The better analogy for a due diligence finding on a § 2255 motion is to Rule 52(a) of the Federal Rules of Civil Procedure, which "assigns to the trial judge the responsibility of determining not only the historical events that are relevant to how the case should be decided but also the legal significance of those events." See Mucha v. King, 792 F.2d 602, 605 (7th Cir. 1986). This means that legal characterizations, such as negligence, possession, ratification, principal place of business and the like are facts to which the clearly erroneous standard applies. See id. "Due diligence" is one such characterization, and we therefore review the district court's decision on this issue for clear error. It is undisputed that, if Montenegro used due diligence to discover Kostich's failure to file the appeal, he timely filed his § 2255 motion. This has nothing to do with discretion, or the abuse of it.
Montenegro argues that the Supreme Court's interpretation of "due diligence" in 28 U.S.C. § 2254(e)(2)(A)(ii) should apply to an interpretation of "due diligence" in § 2255. See Williams v. Taylor, 529 U.S. 420, 120 S.Ct. 1479, 1490, 146 L.Ed.2d 435 (2000). Williams, a § 2254 case, held that "due diligence" is considered "in light of the information available at the time" and that it does not depend on whether the prisoner's efforts would have been successful at uncovering the underlying facts. See 120 S.Ct. at 1490. The analogy to § 2254 is probably appropriate, even though the relevant § 2254 provision applies to a determination whether an applicant is excused from a failure to develop the factual basis for the claim in state court proceedings. See 28 U.S.C. § 2254(e)(2). But we need not decide that here, because even under Williams — which hints that a prisoner's special circumstances may have an impact on the due diligence inquiry — the district court's due diligence finding would stand. As we conclude below, Montenegro failed to meet even the most lenient standard of diligence.
In Wims v. United States the Second Circuit addressed a case similar to Montenegro's, and concluded that "[t]he proper task in a case such as this one is to determine when a duly diligent person in petitioner's circumstances would have discovered that no appeal had been filed." 225 F.3d 186, 190 (2d Cir. 2000). Thus, the court held, an evaluation of whether due diligence was exercised must take into account the conditions of confinement and the reality of the prison system. See id. at 191 (citing Easterwood v. Champion, 213 F.3d 1321 (10th Cir. 2000)). We agree with the Second Circuit; a due diligence analysis under § 2255 ¶ 6(4) requires consideration of a prisoner's individual circumstances. Thus, we reject the reliance by both the district court and the government on Davenport v. A.C. Davenport Son Co., 903 F.2d 1139 (7th Cir. 1990). First, Davenport addressed the issue whether the statute of limitations should be equitably tolled, which is a wholly different inquiry from whether the defendant in a habeas proceeding fits within the § 2255 ¶ 6(4) exception to the one-year statute of limitations. We discuss the issue of equitable tolling in Section IV of this opinion. For now, it is sufficient to say that Davenport, a securities fraud case in which the defendant sought equitable tolling, does nothing to assist our evaluation of a habeas petitioner's diligence under § 2255 ¶ 6(4).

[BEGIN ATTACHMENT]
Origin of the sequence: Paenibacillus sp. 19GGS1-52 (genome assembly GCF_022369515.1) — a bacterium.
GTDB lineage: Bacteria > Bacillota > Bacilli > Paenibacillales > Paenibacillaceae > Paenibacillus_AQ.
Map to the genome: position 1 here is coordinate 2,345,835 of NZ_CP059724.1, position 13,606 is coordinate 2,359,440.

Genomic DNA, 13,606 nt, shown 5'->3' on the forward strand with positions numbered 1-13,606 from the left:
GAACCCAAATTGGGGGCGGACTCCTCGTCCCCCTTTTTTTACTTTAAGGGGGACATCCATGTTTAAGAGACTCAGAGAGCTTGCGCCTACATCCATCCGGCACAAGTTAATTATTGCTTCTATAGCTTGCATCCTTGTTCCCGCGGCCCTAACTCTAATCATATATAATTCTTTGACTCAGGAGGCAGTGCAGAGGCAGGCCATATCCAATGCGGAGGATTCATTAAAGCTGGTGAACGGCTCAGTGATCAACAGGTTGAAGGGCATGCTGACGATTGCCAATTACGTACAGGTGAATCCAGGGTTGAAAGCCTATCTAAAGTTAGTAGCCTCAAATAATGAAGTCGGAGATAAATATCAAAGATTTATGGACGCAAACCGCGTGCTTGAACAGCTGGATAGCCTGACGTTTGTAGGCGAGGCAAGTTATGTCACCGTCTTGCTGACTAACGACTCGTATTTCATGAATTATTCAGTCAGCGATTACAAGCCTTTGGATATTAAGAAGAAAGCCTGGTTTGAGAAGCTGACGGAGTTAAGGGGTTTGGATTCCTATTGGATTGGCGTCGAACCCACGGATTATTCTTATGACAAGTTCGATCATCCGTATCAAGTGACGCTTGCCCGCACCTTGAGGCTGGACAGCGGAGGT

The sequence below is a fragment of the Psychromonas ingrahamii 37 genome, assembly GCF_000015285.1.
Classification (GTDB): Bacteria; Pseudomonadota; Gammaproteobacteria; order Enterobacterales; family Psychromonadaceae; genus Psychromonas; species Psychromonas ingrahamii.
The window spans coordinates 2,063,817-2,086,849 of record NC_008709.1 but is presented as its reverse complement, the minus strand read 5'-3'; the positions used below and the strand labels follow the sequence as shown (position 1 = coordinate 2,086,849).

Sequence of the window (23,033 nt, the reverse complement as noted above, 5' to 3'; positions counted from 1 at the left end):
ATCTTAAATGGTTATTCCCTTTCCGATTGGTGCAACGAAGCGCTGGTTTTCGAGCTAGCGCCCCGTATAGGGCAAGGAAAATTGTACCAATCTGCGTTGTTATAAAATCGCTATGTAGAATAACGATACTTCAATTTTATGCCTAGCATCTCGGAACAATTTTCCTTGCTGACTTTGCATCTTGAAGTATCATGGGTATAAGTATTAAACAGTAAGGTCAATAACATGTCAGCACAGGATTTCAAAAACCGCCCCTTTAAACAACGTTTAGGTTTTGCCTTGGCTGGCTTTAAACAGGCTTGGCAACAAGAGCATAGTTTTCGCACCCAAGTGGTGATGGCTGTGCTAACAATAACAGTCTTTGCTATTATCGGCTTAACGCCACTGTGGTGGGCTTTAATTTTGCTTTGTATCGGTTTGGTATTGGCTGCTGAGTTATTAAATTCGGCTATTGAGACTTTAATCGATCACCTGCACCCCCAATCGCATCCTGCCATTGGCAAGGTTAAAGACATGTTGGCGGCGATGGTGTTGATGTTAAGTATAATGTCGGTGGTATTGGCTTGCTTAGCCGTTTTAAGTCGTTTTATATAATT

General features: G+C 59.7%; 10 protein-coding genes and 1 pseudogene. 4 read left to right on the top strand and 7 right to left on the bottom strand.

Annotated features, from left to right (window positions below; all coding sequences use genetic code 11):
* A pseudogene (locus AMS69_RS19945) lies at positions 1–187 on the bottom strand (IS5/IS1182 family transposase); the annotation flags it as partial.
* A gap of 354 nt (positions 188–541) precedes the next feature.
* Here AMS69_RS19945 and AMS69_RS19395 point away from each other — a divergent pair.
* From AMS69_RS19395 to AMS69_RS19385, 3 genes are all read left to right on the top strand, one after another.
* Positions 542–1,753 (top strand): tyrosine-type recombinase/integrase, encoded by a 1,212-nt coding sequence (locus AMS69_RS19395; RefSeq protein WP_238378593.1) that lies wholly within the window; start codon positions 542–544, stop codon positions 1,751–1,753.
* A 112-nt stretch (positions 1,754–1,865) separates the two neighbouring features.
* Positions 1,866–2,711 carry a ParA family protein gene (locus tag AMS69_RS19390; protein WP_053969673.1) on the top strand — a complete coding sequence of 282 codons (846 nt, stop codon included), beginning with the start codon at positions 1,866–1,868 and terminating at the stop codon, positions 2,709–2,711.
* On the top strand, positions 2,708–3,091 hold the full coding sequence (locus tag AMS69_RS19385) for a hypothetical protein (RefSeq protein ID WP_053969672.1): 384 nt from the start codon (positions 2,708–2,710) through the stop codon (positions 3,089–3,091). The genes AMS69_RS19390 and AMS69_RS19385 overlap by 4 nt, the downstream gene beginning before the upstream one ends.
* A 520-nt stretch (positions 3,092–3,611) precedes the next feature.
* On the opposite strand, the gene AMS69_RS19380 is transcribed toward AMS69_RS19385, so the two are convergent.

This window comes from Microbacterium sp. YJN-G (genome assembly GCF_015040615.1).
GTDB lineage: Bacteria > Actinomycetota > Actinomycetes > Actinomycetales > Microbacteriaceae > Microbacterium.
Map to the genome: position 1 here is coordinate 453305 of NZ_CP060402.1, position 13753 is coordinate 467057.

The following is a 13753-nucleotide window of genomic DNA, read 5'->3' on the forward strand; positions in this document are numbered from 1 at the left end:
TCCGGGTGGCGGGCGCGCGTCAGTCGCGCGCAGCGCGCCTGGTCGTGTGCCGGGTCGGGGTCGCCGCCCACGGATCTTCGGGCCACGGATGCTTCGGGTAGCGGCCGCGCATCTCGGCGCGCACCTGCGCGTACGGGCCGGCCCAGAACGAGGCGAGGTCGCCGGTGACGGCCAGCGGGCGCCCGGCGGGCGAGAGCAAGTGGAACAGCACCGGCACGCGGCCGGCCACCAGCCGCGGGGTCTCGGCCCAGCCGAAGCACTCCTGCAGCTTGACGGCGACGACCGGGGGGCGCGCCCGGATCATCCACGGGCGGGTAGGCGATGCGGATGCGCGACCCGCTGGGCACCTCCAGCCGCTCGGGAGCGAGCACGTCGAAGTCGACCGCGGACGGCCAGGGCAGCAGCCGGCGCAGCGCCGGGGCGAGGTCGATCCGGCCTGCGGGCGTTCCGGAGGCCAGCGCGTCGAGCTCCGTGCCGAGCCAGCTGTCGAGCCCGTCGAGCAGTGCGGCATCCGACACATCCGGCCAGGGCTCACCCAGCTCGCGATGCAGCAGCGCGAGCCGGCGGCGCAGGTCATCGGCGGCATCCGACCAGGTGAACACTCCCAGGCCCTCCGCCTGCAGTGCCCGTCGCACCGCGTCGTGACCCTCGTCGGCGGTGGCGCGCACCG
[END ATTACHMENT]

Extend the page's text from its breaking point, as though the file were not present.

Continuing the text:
Montenegro next argues that his lack of sophistication should support a finding that he exercised due diligence. This argument places Davenport (cited by the government) at odds with two state court cases (cited by Montenegro) — and we hardly need to address a conflict between a distinguishable case and a non-precedential case. Neither is relevant here. The government argues that, under Davenport, Montenegro's lack of sophistication is irrelevant to the due diligence inquiry. Montenegro argues that Davenport is distinguishable because it is a securities case and because the plaintiff was represented by counsel throughout the relevant securities transaction. He is correct. "Due diligence" in the securities regulation context is a far cry from "due diligence" in a criminal procedure context. We need not reach the lack of sophistication issue, however, because — even taking Montenegro's lack of sophistication into account — we find that he did not exercise due diligence. We need say only that it is possible, under some circumstances, that lack of sophistication could become part of a due diligence analysis, because the limitations with which a prisoner is faced might influence how quickly facts could have been discovered. See Wims, 225 F.3d at 190-91. But the facts of the case before us indicate that the district court could reasonably have concluded that Montenegro did not exercise due diligence, regardless of the standard of review or the level of deference due to the district court. That an appeal had not been filed was a matter of public record, "which reasonable diligence could have unearthed." Owens v. Boyd, 235 F.3d 356, 360 (7th Cir. 2000). About six months after his conviction and sentence were final, Montenegro had the docket sheet that revealed that an appeal in his case had not been filed, and he never asked Kostich about the appeal. On the basis of these facts, the district court did find that, even with the language barrier and other difficulties faced by Montenegro, due diligence would have revealed that an appeal had not been filed. We agree.
III. FLORES-ORTEGA AND 28 U.S.C. § 2255 ¶ 6(3)